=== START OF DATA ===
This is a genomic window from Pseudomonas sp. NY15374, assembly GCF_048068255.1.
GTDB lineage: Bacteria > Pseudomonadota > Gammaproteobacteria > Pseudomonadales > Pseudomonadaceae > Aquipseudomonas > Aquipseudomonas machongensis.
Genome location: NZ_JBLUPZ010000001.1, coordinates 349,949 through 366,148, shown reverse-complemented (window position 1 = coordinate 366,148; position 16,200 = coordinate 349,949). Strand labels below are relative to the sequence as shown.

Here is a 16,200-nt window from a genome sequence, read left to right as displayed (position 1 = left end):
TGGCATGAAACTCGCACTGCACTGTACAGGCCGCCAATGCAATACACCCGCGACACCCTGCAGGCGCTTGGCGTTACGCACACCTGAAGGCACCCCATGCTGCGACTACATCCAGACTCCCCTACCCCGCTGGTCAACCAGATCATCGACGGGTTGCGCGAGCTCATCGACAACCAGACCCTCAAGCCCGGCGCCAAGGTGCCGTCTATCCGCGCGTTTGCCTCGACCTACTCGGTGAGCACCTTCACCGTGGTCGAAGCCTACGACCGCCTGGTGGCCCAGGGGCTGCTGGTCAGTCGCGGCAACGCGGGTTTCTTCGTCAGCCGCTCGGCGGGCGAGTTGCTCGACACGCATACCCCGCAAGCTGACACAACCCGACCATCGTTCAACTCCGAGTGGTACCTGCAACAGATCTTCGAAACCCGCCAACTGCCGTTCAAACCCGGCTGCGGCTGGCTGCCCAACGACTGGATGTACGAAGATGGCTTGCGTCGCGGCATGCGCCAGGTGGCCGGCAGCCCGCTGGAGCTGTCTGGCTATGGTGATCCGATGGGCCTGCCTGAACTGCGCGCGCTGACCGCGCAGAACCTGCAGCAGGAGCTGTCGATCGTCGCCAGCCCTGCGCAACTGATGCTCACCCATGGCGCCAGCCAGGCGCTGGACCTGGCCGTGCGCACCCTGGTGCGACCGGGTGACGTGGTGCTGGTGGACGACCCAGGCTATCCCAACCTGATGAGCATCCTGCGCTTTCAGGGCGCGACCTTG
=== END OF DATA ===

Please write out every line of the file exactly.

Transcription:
This is a genomic window from Pseudomonas sp. NY15374, assembly GCF_048068255.1.
GTDB lineage: Bacteria > Pseudomonadota > Gammaproteobacteria > Pseudomonadales > Pseudomonadaceae > Aquipseudomonas > Aquipseudomonas machongensis.
Genome location: NZ_JBLUPZ010000001.1, coordinates 349,949 through 366,148, shown reverse-complemented (window position 1 = coordinate 366,148; position 16,200 = coordinate 349,949). Strand labels below are relative to the sequence as shown.

Here is a 16,200-nt window from a genome sequence, read left to right as displayed (position 1 = left end):
TGGCATGAAACTCGCACTGCACTGTACAGGCCGCCAATGCAATACACCCGCGACACCCTGCAGGCGCTTGGCGTTACGCACACCTGAAGGCACCCCATGCTGCGACTACATCCAGACTCCCCTACCCCGCTGGTCAACCAGATCATCGACGGGTTGCGCGAGCTCATCGACAACCAGACCCTCAAGCCCGGCGCCAAGGTGCCGTCTATCCGCGCGTTTGCCTCGACCTACTCGGTGAGCACCTTCACCGTGGTCGAAGCCTACGACCGCCTGGTGGCCCAGGGGCTGCTGGTCAGTCGCGGCAACGCGGGTTTCTTCGTCAGCCGCTCGGCGGGCGAGTTGCTCGACACGCATACCCCGCAAGCTGACACAACCCGACCATCGTTCAACTCCGAGTGGTACCTGCAACAGATCTTCGAAACCCGCCAACTGCCGTTCAAACCCGGCTGCGGCTGGCTGCCCAACGACTGGATGTACGAAGATGGCTTGCGTCGCGGCATGCGCCAGGTGGCCGGCAGCCCGCTGGAGCTGTCTGGCTATGGTGATCCGATGGGCCTGCCTGAACTGCGCGCGCTGACCGCGCAGAACCTGCAGCAGGAGCTGTCGATCGTCGCCAGCCCTGCGCAACTGATGCTCACCCATGGCGCCAGCCAGGCGCTGGACCTGGCCGTGCGCACCCTGGTGCGACCGGGTGACGTGGTGCTGGTGGACGACCCAGGCTATCCCAACCTGATGAGCATCCTGCGCTTTCAGGGCGCGACCTTG